Little access to little justice
22 February 1999
Dan Brennan asks why the Access to Justice Bill does not have a set of clear objectives that outline what its intentions are.
THE GOVERNMENT is keen to emphasise that the Access to Justice Bill will provide greater access to justice for citizens and that it is not a Bill "for lawyers".
Why, then, does the Bill not have clear objectives to set out its intention? At the report stage, Lord Lloyd of Berwick moved an amendment with "a bold statement of the objectives" applying to the provision of legal aid.
"The policy objectives and national principles are not set out in the Bill, which contains no parameters or criteria for the exercise of high powers by the Lord Chancellor, but are simply left to be supplied by directions. We see the setting of objectives and priorities which will have such important consequences for citizens as a legislative act," states a select committee report.
At the committee stage, the Lord Chancellor pointed out the need for the Bill to set out objectives. Unfortunately, in the Government's amendments for the report stage, the strength and clarity of the expected objectives were not found. Lord Lloyd was driven to describe the amendments as a "dismemberment" of the purpose of the clause.
His new objectives clause required all those operating within the legal aid system to ensure that:
people have access to legal services which they are otherwise unable to obtain through lack of means;
they have access without discrimination on account of disability or geography; and
the legal services provided are such that they give "equality of arms" against those who do have the means to obtain legal services.
The first objective sets out the commitment of section 1 of the Legal Aid Act 1988. The second objective deals with those suffering from disability. In the report by the Director General of Fair Trading on "Vulnerable Consumers and Financial Services", he pointed out that those with "disability may experience difficulty in obtaining services".
The law is no special case and difficulties will arise. That is why, when following the Disability Discrimination Act 1995, the Disability Committee of the Bar Council suggested the Legal Aid Board guidelines be changed to reflect that "the nature of the client's disability in itself may require additional time or resources to be expended". Other forms of potential discrimination are protected by other legislation. Who is to protect the disabled under this new Bill?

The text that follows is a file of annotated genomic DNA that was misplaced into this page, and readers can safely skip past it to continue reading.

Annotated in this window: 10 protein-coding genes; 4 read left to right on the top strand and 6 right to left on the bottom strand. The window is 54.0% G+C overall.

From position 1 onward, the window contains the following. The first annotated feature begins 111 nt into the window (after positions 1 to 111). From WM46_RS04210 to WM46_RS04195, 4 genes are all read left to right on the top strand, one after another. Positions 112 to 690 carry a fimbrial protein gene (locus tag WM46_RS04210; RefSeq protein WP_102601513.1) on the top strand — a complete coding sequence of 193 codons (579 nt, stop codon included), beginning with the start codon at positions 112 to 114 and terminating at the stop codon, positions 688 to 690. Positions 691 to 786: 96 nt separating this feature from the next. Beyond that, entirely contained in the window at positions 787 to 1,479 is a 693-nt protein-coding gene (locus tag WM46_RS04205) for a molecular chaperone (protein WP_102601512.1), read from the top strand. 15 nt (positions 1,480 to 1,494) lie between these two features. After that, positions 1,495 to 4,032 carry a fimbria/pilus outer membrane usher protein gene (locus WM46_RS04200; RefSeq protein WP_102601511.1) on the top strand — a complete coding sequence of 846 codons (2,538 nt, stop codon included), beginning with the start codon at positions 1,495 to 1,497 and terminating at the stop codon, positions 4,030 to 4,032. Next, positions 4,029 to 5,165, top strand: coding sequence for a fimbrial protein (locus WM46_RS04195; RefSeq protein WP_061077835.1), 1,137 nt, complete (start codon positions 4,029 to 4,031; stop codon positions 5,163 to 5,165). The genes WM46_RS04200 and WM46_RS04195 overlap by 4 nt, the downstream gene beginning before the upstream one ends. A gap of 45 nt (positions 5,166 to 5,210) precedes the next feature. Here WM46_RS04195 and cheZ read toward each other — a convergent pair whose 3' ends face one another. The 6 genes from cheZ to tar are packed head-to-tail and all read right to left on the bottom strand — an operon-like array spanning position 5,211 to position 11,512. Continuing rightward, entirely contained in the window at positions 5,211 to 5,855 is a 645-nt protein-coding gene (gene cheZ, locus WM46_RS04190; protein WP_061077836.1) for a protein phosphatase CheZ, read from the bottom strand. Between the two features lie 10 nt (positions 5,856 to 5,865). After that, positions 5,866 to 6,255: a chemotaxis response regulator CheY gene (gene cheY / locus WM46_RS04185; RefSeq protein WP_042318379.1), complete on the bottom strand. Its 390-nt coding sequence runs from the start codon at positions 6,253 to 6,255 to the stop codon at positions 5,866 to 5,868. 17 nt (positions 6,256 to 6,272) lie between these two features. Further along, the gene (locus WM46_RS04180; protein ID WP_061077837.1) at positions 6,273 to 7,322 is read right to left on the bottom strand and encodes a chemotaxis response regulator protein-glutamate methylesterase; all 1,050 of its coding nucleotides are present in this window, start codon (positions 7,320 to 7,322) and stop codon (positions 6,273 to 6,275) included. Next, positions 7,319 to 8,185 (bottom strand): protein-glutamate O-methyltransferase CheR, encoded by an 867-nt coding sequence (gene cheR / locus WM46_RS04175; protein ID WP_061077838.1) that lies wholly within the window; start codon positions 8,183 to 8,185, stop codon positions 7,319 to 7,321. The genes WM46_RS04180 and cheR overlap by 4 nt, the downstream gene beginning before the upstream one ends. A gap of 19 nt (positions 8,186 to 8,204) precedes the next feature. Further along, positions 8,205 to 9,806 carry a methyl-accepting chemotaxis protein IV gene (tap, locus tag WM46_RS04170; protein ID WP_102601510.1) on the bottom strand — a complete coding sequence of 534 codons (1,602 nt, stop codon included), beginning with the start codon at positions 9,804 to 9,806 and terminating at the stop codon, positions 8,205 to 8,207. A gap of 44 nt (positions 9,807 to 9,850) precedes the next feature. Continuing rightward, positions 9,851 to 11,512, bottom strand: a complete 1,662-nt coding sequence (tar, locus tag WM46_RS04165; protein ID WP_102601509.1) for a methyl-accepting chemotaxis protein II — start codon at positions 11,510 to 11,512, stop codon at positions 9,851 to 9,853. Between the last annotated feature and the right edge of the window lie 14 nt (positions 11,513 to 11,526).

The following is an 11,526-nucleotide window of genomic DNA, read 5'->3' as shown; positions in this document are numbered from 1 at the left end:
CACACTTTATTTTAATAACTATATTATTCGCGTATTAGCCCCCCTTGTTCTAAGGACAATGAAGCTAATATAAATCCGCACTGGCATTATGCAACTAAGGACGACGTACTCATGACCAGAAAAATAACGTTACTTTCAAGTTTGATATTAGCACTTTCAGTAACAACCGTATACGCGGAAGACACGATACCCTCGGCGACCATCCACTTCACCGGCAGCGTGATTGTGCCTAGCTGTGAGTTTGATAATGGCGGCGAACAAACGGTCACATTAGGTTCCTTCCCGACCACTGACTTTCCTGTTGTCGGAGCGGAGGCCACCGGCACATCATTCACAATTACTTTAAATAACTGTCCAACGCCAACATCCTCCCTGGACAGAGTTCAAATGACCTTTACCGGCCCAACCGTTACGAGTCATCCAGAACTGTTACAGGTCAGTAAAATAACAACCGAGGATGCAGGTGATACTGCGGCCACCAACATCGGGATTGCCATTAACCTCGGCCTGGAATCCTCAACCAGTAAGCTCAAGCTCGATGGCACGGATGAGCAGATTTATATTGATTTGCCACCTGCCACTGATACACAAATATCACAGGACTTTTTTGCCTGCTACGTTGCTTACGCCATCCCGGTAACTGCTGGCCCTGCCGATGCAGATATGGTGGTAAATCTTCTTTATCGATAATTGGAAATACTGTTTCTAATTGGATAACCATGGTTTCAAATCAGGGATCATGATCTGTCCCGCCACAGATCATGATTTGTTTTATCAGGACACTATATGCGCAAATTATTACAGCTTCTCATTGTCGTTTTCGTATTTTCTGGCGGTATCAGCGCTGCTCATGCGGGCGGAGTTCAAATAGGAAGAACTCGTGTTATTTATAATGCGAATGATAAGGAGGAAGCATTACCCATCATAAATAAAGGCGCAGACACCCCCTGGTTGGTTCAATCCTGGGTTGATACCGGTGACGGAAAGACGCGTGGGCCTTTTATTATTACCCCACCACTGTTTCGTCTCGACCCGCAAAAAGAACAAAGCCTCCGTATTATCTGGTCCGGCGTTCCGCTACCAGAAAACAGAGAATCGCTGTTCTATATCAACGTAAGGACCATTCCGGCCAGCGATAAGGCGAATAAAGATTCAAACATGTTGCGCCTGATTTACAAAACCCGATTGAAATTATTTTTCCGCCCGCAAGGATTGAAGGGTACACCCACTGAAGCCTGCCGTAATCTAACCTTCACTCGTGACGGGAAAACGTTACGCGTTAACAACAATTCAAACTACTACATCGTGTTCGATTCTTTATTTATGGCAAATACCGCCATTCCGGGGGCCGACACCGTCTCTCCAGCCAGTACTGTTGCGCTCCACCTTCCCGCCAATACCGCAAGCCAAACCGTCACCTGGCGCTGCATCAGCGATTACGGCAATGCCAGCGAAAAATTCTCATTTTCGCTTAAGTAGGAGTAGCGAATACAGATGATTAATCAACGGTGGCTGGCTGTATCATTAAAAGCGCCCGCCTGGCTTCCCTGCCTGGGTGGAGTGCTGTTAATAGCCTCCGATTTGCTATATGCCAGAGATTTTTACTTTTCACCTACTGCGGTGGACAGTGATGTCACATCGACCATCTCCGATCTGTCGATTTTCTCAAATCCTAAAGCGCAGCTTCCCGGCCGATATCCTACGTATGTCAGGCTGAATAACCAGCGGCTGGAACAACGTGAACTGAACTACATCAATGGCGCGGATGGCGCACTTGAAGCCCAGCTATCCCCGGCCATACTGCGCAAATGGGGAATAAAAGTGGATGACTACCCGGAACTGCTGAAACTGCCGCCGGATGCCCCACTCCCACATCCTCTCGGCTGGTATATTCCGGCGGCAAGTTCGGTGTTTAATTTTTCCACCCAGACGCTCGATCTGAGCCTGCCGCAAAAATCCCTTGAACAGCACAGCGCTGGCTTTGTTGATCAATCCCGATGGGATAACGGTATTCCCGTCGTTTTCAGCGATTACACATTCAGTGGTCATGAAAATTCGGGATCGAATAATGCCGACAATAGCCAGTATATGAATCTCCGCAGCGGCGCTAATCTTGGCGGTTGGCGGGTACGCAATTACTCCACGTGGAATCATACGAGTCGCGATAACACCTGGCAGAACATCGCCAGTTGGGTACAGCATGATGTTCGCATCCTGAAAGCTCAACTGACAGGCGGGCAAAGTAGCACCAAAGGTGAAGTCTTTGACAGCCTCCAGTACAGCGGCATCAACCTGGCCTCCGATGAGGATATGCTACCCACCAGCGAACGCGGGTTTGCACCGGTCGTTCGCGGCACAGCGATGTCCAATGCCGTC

Discrimination based on geography is a risk. We must avoid all available resources being concentrated in the large cities. Access to justice should be made equally available to those living in rural communities or the deprived areas of large towns and cities.
The third objective is drawn from the new rules of procedure following the Woolf report. Of course, the legally-aided client cannot be guaranteed the same quality of lawyers as the other side. But the point of legal aid is to ensure that the way it is funded attracts good lawyers to represent the legally-aided.
It was therefore very surprising to find that soon after the amendment was carried against the Government, a spokesman for the Lord Chancellor's Department described the clause as "a gimmick".
To ascribe such a sobriquet to these objectives is a worrying approach by the Government. Of course legal aid should be subject to available resources, but that does not override the need to set out the basis on which those resources are to be spent. Objectives clauses put in by legislators are designed to bind the executive to deliver the promises that are made in political rhetoric. The public has the right to seek judicial review of any failure by the Legal Services Commission to do so.
Consumers facing a future with a new legal aid system look for protection. Objectives give such protection.
The Government should not seek to strike out this clause in the Commons. If the Bill's intention is to improve access to justice, then that intention is best served by a Bill with these objectives in it.